I answer 3 questions about understanding HUD stats in the Smart HUD, recognizing tilt and picking-up on LIVE actions.
In episode 184, I discussed Bread and Butter situations: the most profitable poker situation you can put yourself in.
Q1: Understanding HUD Statistics (3:25)
Was wondering if you could go into the stats more and what they mean in the HUD I bought. Anything would be useful. I’ve watched the video that came with the HUD.
Thanks in advance, Michelle
Stats: learn the definition and the formula for each
Flopzilla: use this to help you understand the statistical percentages
Percentages are just parts of a whole. “67% Cbet” means they cbet 67 times out of every 100 opportunities.
Many stats (like VPIP and PFR) show you the percentage of the time somebody plays a hand out of the 1,326 total hand possibilities. So, VPIP of 30% means they put money in the pot with 30% of 1,326 or about 400 hands.
Stats can also show you the % of the time you take various actions. If you open the pot and face a 3bet, your actions are to fold, call or 4bet. The total of these three actions add up to 100%. You might fold 50%, call 35% and 4bet 15%.
VPIP: low is 0-15%, medium is 15-32% and high is over 32%.
Q2: Recognizing Tilt (8:50)
From David Gerardo
Q: I would like to have more tools to know when to stop a session if I’m on TILT. In “the mental game of poker” he explains very well all the different kinds of TILT, but I’m having problems in realizing and recognizing that I should stop. Also, sometimes it’s hard for me to keep positive in downswings.
How do you currently recognize when you’re tilting? Do you realize you’re tilting off your stack with large bluffs, 3bets, bad calls and shoves when it’s happening? Or is it only after the fact when you’re forced to re-buy in? Or is it the next day after you’ve had time to cool down? If it’s after the fact, that’s going to make it tougher but not impossible.
Answer these two questions:
- What are the 3 most likely things that lead to tilt? Maybe it’s getting sucked out on, your bluffs not working, losing to a weaker player, or something else.
- When you tilt, what does it look like? Maybe you call down every hand, get too bluffy preflop, just button click without thinking or spew your chips with bluffs post-flop.
Once you know what sets you off and how your tilt manifests itself, you can start making plans to deal with it.
Before every session, refresh yourself on what puts you on tilt and how you act when tilting. Do this in your warm-up and make this commitment: “I will notice my rising emotions this session and if I can’t get them under control, I will end my session early because I know how damaging tilt is to my bankroll and my sanity.” This is your session focus.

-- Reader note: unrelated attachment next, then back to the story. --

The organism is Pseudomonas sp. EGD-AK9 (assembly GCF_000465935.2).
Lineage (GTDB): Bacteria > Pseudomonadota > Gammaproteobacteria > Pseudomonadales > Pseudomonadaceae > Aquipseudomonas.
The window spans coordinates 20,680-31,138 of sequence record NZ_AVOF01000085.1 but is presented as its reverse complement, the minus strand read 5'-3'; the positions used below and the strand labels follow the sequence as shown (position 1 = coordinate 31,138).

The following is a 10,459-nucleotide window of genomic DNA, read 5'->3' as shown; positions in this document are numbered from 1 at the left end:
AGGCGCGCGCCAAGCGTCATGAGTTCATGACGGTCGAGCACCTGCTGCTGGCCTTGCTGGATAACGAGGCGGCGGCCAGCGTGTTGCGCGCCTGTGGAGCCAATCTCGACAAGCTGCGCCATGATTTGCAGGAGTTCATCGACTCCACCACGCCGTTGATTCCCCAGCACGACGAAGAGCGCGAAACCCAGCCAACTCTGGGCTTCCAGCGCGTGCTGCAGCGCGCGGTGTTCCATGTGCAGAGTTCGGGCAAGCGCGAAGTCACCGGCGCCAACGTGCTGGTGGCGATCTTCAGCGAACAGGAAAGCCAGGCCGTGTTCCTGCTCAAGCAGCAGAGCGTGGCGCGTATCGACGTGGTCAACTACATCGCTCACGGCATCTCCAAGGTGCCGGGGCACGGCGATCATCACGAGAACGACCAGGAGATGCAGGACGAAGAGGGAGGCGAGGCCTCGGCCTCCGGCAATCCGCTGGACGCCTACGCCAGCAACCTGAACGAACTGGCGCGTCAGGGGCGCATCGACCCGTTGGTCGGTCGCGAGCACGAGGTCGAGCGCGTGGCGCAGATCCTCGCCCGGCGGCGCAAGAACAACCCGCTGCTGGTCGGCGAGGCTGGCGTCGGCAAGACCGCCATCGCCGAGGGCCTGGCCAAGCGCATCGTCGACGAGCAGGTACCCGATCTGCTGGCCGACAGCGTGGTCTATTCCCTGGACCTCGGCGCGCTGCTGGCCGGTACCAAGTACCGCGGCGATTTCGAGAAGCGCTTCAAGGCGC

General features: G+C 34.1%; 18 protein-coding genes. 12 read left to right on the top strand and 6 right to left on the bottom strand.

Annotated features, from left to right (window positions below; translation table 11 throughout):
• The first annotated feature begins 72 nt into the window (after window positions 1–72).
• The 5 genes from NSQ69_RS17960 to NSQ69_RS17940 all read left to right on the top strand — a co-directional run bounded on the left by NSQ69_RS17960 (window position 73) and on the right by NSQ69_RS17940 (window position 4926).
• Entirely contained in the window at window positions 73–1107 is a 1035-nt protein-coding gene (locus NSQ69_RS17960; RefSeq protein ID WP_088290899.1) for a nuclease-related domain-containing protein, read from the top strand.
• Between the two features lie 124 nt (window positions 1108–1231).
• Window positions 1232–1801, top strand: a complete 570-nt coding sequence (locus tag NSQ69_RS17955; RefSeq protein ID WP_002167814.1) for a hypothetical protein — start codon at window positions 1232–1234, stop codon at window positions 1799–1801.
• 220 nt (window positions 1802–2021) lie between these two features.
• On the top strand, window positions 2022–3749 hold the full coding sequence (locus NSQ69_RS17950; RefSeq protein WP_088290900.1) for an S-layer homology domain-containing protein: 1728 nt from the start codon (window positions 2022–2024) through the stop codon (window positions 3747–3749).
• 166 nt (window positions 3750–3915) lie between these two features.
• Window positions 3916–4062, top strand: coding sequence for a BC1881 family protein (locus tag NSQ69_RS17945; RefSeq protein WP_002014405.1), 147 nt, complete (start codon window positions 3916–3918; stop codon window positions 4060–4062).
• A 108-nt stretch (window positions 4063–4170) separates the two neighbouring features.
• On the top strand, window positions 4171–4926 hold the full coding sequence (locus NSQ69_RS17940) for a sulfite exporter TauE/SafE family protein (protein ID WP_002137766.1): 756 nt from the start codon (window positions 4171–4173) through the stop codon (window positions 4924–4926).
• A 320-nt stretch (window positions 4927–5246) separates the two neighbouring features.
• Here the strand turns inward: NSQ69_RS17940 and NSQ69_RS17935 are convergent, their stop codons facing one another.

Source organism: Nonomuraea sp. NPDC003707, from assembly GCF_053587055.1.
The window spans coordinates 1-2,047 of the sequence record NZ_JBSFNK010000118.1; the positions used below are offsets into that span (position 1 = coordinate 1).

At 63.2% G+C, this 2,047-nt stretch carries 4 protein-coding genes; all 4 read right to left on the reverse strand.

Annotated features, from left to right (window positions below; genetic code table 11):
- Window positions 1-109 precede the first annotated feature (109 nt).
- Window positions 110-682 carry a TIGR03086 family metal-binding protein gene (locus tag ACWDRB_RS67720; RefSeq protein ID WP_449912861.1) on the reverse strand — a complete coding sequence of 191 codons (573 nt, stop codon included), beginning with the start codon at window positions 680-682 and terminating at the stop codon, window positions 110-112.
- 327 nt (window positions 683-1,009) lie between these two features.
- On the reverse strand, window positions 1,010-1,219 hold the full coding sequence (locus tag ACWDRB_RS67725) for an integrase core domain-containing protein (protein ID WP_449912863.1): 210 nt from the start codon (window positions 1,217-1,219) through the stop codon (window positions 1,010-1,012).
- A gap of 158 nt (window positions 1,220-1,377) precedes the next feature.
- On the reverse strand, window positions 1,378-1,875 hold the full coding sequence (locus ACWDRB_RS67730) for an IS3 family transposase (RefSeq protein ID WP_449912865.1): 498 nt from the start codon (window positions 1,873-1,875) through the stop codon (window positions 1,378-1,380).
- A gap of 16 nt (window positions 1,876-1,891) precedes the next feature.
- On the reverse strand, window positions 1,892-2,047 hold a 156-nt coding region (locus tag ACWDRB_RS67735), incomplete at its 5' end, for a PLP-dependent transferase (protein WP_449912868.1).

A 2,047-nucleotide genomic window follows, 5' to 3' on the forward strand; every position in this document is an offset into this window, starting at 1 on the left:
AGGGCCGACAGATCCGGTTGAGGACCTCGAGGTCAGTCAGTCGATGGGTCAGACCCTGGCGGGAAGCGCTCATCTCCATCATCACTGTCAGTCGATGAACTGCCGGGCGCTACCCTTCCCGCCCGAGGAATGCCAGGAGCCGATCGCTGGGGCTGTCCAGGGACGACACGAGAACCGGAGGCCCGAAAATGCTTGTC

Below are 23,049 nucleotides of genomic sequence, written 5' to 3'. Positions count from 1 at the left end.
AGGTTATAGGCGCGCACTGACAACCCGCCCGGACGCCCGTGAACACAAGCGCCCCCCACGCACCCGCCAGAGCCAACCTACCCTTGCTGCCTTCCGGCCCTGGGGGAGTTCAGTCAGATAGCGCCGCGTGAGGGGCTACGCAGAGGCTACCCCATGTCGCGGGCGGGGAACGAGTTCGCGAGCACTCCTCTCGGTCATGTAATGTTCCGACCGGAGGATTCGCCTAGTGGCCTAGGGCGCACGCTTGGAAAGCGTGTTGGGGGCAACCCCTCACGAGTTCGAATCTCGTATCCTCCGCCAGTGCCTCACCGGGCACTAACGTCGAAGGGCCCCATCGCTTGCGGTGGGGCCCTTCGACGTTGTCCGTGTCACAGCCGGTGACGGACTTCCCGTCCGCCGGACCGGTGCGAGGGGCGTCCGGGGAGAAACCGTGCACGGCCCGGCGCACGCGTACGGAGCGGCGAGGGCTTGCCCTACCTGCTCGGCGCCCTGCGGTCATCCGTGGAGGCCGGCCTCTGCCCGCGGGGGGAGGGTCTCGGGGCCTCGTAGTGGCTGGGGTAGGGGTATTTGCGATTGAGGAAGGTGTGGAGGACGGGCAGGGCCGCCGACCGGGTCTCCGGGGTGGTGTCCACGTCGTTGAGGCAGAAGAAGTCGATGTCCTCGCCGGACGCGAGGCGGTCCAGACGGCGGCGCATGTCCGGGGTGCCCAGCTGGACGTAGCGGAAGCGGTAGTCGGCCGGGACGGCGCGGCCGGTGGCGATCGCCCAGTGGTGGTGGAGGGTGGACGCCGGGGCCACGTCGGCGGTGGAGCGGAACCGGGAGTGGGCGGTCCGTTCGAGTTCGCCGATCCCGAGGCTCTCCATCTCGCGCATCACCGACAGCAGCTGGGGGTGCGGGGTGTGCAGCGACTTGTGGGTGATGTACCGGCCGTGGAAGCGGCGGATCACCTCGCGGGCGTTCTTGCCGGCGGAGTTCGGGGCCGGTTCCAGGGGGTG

Take a break
When emotions start to take over, force yourself to get up and get away from the table for 5 minutes. I know you’ve read TMGP, so pick some of Tendler’s logic statements and keep them with you. During the break, read the pertinent ones and think about them. Realize how true they are and that the thing that’s putting you on tilt is part of the game. You signed up for the good, the bad and the ugly when you became a poker player and this tilting situation is just part of that. It does you no good to get angry over it and lose additional chips. Are you going to react this way every time something bad happens? If so, plan on tilting away stack after stack for the rest of your poker career.
Regarding downswings, you’ve got to do what you can to work through them. Don’t get bummed out and just blame variance or your bad opponents or the cards or the dealers. It’s always your fault. Anything bad that happens falls on you. That’s why I keep studying to get better. Variance doesn’t matter b/c if you say, “Yep, I’m losing due to variance” then that doesn’t help in any way. If it’s variance’s fault (or the dealer or the poker gods or your opponents or bad luck or whatever else extrinsic you can think of), you’re not motivated to improve. Look inwards and blame yourself for all bad things (poker and non-poker) that happen to you, then work to better yourself. Keep studying and look for areas of weakness to improve upon.
Q3: Picking-up on LIVE Actions (14:45)
From Paul Jewell
Q: I play LIVE 1-2 cash recreationaly. I believe I need to asses my opponent’s betting patterns and tendencies quicker than I do now.